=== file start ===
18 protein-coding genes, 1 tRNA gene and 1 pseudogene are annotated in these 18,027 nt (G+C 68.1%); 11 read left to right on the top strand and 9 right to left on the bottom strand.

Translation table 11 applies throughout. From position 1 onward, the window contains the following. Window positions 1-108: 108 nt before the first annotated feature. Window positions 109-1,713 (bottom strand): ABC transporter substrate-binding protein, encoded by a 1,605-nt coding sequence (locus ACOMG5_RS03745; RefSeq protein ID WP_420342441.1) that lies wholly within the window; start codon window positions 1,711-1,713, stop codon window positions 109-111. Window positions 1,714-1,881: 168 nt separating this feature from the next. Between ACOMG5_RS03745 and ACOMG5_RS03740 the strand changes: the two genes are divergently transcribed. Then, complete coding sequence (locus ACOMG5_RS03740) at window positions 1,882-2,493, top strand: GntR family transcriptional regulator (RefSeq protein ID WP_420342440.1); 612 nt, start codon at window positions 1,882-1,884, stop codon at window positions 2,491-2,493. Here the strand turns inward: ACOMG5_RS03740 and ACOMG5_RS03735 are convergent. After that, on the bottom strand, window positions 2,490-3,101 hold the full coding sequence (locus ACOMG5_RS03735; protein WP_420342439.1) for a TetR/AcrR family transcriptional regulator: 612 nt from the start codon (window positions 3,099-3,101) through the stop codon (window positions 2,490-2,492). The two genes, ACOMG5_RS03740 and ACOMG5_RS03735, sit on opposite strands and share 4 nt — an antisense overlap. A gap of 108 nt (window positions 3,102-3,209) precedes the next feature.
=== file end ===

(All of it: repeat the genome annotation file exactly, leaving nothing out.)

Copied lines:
18 protein-coding genes, 1 tRNA gene and 1 pseudogene are annotated in these 18,027 nt (G+C 68.1%); 11 read left to right on the top strand and 9 right to left on the bottom strand.

Translation table 11 applies throughout. From position 1 onward, the window contains the following. Window positions 1-108: 108 nt before the first annotated feature. Window positions 109-1,713 (bottom strand): ABC transporter substrate-binding protein, encoded by a 1,605-nt coding sequence (locus ACOMG5_RS03745; RefSeq protein ID WP_420342441.1) that lies wholly within the window; start codon window positions 1,711-1,713, stop codon window positions 109-111. Window positions 1,714-1,881: 168 nt separating this feature from the next. Between ACOMG5_RS03745 and ACOMG5_RS03740 the strand changes: the two genes are divergently transcribed. Then, complete coding sequence (locus ACOMG5_RS03740) at window positions 1,882-2,493, top strand: GntR family transcriptional regulator (RefSeq protein ID WP_420342440.1); 612 nt, start codon at window positions 1,882-1,884, stop codon at window positions 2,491-2,493. Here the strand turns inward: ACOMG5_RS03740 and ACOMG5_RS03735 are convergent. After that, on the bottom strand, window positions 2,490-3,101 hold the full coding sequence (locus ACOMG5_RS03735; protein WP_420342439.1) for a TetR/AcrR family transcriptional regulator: 612 nt from the start codon (window positions 3,099-3,101) through the stop codon (window positions 2,490-2,492). The two genes, ACOMG5_RS03740 and ACOMG5_RS03735, sit on opposite strands and share 4 nt — an antisense overlap. A gap of 108 nt (window positions 3,102-3,209) precedes the next feature.